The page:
By eliminating this, what we can see is that the Government wants you to have a criminal record for drinking and driving, even if you have done nothing wrong.
Canada’s so-called legalization of marijuana comes with several consequences, including the new framework for mandatory random breath testing roadside. But there are other significant consequences that still need to be unpacked in this legislation.
Today’s blog post is going to outline a few of the other problematic changes to the alcohol-impaired driving legislation, and particularly those that have received less attention. In this post, I am going to deal with one of the other significant changes: reducing the number of defences available to drivers. This will be part one of a two-part blog post on reducing the defences, as there is a lot to discuss here.
On Thursday, the Liberal Government revealed its plan for marijuana legalization. Surprising to many was the fact that the Liberals introduced this as part of an omnibus bill that makes amendments to other parts of the Criminal Code, including the impaired driving legislation. Omnibus bills were commonly criticized by them as tactics used by their predecessor to pass bad legislation. These proposed changes also hide some of the more disturbing aspects the Government has introduced in furtherance of its stated goal to legalize marijuana.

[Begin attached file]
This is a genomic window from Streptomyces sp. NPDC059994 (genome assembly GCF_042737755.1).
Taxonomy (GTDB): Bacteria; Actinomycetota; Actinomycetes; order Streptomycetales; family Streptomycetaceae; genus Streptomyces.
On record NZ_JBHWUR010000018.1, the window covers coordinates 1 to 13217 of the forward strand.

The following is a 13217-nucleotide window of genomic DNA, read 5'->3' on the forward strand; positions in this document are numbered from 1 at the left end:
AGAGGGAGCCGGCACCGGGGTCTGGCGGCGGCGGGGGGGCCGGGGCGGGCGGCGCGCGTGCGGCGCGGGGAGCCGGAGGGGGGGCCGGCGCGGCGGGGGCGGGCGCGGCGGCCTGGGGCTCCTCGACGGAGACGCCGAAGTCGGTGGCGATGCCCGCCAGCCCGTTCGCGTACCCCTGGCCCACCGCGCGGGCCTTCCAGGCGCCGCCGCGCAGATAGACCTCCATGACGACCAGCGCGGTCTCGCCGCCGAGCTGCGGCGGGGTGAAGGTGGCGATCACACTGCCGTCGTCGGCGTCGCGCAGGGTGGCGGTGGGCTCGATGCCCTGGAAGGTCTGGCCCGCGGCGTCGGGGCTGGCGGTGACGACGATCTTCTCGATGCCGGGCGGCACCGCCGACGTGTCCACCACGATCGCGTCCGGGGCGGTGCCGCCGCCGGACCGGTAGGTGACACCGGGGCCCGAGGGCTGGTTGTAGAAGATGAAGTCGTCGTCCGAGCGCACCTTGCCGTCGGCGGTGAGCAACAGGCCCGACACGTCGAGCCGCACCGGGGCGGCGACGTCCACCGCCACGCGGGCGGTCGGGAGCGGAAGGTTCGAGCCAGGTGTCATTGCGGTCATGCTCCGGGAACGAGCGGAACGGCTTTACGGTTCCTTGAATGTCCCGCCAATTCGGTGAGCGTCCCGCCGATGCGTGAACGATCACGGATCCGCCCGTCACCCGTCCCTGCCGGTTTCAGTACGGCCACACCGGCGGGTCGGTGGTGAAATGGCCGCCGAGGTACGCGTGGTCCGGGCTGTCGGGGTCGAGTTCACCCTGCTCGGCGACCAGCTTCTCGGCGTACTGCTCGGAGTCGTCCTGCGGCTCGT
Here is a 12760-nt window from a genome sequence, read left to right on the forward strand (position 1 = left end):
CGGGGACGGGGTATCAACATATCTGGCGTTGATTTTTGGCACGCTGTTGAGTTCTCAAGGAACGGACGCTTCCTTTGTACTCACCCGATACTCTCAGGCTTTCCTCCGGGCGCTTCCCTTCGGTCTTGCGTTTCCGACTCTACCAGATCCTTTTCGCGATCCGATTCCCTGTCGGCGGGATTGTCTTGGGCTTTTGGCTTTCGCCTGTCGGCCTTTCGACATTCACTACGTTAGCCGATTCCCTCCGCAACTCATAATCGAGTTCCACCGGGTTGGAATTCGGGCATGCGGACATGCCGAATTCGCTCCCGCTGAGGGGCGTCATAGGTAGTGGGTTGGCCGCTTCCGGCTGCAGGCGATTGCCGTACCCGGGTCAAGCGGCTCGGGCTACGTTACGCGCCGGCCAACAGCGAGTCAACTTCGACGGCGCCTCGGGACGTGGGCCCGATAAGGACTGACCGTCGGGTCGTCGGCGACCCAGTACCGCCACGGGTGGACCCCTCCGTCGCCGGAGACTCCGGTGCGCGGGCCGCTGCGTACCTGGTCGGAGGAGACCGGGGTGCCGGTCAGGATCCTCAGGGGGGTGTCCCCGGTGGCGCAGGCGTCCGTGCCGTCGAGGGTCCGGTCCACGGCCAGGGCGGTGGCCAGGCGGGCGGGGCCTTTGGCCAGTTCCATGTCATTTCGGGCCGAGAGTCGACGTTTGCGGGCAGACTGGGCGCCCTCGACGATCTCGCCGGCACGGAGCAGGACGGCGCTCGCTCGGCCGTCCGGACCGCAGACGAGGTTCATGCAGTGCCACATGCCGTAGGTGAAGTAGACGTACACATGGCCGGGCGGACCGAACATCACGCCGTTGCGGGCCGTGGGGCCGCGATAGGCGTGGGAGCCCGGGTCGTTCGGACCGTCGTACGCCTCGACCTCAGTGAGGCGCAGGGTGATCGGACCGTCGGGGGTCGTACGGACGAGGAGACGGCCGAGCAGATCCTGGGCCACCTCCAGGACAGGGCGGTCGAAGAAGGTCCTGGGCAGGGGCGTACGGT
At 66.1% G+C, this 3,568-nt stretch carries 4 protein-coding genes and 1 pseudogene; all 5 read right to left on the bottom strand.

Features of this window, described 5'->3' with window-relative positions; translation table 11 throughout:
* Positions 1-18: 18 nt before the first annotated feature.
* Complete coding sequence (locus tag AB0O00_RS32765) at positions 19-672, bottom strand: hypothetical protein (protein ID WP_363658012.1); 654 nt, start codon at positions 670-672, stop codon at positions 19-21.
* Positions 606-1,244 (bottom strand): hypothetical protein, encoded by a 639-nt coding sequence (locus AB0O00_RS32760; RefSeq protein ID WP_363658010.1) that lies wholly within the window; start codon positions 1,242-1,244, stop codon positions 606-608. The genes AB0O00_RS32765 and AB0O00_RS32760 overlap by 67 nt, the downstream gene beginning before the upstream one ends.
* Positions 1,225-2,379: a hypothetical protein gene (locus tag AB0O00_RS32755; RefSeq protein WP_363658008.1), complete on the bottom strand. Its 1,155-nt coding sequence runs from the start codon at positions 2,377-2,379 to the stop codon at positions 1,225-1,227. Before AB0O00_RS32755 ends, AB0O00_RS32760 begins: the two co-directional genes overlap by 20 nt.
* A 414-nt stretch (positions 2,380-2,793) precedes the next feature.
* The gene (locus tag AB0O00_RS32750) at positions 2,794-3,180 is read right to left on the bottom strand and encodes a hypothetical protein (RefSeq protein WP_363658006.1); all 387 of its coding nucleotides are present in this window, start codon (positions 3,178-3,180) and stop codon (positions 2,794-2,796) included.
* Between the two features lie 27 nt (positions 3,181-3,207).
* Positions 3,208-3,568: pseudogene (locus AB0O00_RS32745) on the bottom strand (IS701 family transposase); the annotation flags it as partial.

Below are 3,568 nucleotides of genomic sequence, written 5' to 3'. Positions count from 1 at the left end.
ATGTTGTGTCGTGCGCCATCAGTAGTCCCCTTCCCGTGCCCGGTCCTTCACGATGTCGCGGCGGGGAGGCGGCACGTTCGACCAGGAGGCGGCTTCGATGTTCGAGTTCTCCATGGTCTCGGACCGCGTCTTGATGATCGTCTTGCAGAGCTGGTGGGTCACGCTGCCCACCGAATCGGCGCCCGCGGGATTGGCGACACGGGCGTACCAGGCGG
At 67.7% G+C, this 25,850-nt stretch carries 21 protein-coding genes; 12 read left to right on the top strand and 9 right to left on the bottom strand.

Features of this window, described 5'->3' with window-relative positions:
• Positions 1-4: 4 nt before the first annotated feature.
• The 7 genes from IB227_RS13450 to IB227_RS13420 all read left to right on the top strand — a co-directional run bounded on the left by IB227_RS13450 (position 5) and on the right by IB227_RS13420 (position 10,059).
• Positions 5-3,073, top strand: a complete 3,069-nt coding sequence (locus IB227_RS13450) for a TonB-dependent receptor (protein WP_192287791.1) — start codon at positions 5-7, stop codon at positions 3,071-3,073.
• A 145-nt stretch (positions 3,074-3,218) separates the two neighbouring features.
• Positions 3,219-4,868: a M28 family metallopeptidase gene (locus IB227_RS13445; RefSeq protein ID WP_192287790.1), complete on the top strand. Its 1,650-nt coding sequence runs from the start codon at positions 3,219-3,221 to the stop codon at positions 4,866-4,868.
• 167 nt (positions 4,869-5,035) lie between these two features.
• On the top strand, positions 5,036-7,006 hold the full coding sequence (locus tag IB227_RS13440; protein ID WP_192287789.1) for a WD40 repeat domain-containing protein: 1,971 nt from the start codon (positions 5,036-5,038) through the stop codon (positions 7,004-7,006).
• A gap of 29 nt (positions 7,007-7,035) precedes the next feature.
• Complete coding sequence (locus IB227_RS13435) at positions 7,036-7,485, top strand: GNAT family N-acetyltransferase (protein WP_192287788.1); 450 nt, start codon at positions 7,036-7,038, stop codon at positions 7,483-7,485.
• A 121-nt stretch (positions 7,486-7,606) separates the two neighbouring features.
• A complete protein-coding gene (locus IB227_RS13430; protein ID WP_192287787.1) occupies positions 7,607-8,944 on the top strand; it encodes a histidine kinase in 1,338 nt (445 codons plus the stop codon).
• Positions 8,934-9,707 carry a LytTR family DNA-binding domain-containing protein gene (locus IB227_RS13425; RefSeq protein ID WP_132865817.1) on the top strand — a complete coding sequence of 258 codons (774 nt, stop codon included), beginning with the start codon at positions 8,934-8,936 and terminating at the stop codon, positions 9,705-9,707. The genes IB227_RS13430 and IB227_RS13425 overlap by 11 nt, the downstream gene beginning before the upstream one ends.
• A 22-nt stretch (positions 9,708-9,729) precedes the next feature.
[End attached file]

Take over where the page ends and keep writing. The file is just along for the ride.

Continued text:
I am deeply disturbed by changes that the Government has proposed, in particular the proposal to conduct random breath tests of drivers.
Over the next few blog posts, I am going to share some of my views on this proposed legislation and why I believe it to be constitutionally deficient.
This past week, the Middelaer family is again in the news. Not only were the announcements made about the winners of the Alexa's Team Awards - a foolish way to encourage sloppy policing - but Alexa's Bus was processing impaired drivers over the weekend. Or so the Government would have you believe.
If the British Columbia government spent $300,000 on a Skytrain line that was never used by passengers, citizens would be up in arms about irresponsible government spending. If they fundraised the $300,000 for the Skytrain, and then paid taxpayer money to staff it, maintain it, and ensure that it was functional and operational, the public would be furious.
The same situation exists for Alexa's Bus.
In our law office, we deal with more roadside drinking and driving cases than any other law firm in the province. As a result, I probably speak with more people about drinking and driving in a month than many lawyers will in a year. I've come to realize that there are some very common and pervasive misconceptions about drinking and driving that exist in our province. This post will help to dispel a lot of those myths.
Between the race to develop a marijuana "breathalyzer" and the legalization of marijuana in U.S. border states like Colorado and Washington, there has been a great deal of discussion about drug impaired driving law in British Columbia and Canada. Many groups such as MADD Canada and the Canadian Centre on Substance Abuse have been putting pressure on government to establish "per se" limits for drugs in the body. But will this really deal with the problem of drug-impaired driving? And is drug-impaired driving really a problem in Canada?
Vancouver Criminal Lawyer with a focus on impaired driving, cannabis legalization and related issues, and immediate roadside prohibition defence.